Information About Rio de Janeiro Natural Aspects


Information About Rio de Janeiro - Natural Aspects


One of the main attractions of state of Rio de Janeiro is its varied geography. Better known for its stunning granite mountains in the city of Rio plunging into clear blue seas lined with white sand beaches, the state of Rio is resplendent with not only a magnificent coastline but also superb mountainous scenery inland filled with rivers and numerous valleys.
 
The coast has three large bays, intricately carved with inlets and dotted with islands. Where erosion has deposited soils at the foot of the coastal mountains, lowlands (baixadas) have formed a wide belt between the mountains and the sea. In these lowlands there are sand banks, salt marshes (restingas) and lakes.
 
Another feature of the coast is the number of beautiful beaches, some on the open sea and others, which are calmer, in the bays or on the lakes behind the sand bars. Búzios, located 190 km (115 miles) east of Rio along the Costa do Sol, has 27 sandy coves around a jagged peninsula and is known for its calm unpolluted waters and beautiful scenery. South of the city of Rio, situated on the edge of Rio de Janeiro state, lies Paraty, an exquisite colonial gem lined with 18th century buildings along the waterfront.
 
The hills that surround the town are covered in tropical forest and the coastline has hundreds of beaches within easy reach. There are lots of waterfalls and tons of wonderful bromelia plantations. Just inland from the Atlantic litoral is the Serra do Mar, a range of mountains which includes, among other features, the striking shapes of the Serra dos Órgãos. The 11,000 hectares of the Serra is so called because their strange shapes are said to recall organ pipes. The vast area is a national park, created in 1939, the second oldest in the country.
 
The main attraction is the Dedo de Deus peak at 1,692m high. The highest point is the 2,263m Pedra do Sino (Bell Rock), which has a steep, winding 14km path; the west face of this mountain is known as one of the hardest climbs in Brazil. The park belongs to the Mata Atlântica ecosystem and has 20-30m high trees, such as paineiras (floss-silk tree), ipês and cedros, rising above palms, bamboos and other smaller trees.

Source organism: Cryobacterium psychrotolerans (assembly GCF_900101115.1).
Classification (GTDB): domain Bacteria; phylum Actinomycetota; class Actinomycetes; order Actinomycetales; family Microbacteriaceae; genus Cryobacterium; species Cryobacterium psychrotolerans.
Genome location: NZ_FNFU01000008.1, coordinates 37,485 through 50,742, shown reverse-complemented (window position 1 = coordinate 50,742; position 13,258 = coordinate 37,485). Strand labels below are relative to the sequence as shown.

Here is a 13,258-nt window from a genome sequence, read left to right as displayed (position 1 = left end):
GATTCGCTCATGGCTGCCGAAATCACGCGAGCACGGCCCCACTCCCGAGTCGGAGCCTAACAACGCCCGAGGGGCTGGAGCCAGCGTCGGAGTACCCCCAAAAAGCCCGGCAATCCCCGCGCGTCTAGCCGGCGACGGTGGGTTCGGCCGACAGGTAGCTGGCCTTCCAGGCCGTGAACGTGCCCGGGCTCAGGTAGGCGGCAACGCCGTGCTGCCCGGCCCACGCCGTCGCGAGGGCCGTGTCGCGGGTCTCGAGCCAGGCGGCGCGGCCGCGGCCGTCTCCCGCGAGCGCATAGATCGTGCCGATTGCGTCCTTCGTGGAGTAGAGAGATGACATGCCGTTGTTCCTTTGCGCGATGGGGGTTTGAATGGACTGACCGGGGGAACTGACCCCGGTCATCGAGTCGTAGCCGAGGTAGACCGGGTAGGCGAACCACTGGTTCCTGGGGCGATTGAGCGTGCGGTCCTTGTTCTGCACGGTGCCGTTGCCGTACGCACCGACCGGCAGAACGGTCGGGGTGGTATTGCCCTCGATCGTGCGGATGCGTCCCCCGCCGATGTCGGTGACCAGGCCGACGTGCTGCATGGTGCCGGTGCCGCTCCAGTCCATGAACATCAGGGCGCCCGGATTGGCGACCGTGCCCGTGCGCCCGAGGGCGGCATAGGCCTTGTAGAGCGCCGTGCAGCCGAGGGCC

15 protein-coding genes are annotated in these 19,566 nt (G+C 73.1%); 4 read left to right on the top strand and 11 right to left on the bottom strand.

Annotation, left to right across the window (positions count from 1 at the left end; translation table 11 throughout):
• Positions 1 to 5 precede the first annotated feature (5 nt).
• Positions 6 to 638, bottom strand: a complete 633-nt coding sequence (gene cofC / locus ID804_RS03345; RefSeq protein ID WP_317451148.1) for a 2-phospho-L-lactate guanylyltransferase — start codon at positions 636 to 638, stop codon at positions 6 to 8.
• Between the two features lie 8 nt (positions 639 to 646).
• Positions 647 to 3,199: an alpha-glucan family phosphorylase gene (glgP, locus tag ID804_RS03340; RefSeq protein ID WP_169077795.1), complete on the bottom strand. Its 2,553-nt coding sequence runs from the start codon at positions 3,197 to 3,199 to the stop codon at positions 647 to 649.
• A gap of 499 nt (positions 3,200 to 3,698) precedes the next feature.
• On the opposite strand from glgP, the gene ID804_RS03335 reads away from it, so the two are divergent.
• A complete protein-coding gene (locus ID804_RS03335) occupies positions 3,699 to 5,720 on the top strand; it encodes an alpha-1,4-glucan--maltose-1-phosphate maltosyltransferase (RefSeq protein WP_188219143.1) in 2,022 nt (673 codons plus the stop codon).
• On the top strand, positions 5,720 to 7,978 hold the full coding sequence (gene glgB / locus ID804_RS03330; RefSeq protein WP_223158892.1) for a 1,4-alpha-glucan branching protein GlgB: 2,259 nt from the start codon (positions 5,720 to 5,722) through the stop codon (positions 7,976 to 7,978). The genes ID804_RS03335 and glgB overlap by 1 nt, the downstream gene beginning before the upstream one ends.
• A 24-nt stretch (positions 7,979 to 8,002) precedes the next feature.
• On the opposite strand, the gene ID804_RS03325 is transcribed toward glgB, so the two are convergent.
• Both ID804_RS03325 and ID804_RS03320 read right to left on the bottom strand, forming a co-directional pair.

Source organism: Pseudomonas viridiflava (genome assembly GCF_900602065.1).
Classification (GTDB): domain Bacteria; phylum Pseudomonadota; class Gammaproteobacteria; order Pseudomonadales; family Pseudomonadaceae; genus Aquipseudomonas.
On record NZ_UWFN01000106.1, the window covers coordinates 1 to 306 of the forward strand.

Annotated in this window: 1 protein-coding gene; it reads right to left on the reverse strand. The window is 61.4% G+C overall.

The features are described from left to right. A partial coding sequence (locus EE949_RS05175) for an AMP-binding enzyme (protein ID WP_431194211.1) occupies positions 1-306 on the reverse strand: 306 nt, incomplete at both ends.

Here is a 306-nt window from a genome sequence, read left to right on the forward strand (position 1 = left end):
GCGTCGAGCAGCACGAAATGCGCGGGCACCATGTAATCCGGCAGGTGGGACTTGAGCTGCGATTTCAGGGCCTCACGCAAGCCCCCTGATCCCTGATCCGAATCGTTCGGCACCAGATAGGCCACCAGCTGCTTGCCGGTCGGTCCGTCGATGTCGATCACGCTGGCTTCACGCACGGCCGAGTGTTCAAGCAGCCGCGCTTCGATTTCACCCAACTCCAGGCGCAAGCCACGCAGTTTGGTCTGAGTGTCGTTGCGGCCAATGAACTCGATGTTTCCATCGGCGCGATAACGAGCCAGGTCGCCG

Flowers include begonias, bromeliads, orchids and quaresmeiras (glory bushes). The park is also home to the vary rare and endemic grey-winged caatinga. Many other species of bird can be found, as well as monkeys, wild cats, deer and armadillo. There are also a number of frogs and toads, including the sapo-pulga, which some sources say is the smallest amphibian in the world. In the Serra da Estrela range of mountains in the Serra do Mar nestles the charming and civilized Cidade Imperial of Petrópolis. It is known for its beautiful flowers and hill scenery.
 
Further inland again is the Serra da Mantiqueira, where the highest mountain in the state is found, Pico das Agulhas Negras (2,787m). The surrounding scenery is beautiful with valleys, cold rivers and lots of flowers. The Itatiaia National Park is located within the Mantiqueira range of mountains and is a top bird-watching destination. There are many of opportunities for good walking and other outdoor activities in the region. Between the two mountain ranges of Serra do Mar and Serra da Mantiqueira runs the Rio Paraíba do Sul, creating the main valley of many in the state of Rio de Janeiro. Before the Portuguese conquest, the entire region was covered in tropical forest, hardly any of which now remains.

Hope you enjoyed our Information About the Rio de Janeiro, Brazil – Natural Aspects

For Vacation Packages and Tours to Brazil click here.